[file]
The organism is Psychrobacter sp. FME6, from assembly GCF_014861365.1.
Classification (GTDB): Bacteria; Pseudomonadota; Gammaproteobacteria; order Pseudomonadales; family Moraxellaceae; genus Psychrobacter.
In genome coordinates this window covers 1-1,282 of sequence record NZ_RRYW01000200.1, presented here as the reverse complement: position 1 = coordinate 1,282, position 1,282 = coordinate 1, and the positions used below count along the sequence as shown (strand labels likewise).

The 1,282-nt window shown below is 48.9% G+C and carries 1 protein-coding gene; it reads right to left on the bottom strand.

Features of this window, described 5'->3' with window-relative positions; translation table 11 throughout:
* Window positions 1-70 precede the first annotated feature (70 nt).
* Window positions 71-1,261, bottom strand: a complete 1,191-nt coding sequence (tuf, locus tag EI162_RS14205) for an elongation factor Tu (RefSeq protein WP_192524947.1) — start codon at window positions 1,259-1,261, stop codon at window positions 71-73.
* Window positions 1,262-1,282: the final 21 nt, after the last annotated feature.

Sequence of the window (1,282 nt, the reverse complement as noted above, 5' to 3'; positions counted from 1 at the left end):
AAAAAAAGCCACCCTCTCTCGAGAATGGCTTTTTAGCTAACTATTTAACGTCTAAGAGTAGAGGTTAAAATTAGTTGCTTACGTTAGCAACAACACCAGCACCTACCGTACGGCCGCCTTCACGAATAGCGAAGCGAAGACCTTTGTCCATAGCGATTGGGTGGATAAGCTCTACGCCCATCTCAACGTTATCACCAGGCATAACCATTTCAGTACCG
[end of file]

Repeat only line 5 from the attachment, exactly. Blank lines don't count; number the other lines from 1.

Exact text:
Features of this window, described 5'->3' with window-relative positions; translation table 11 throughout: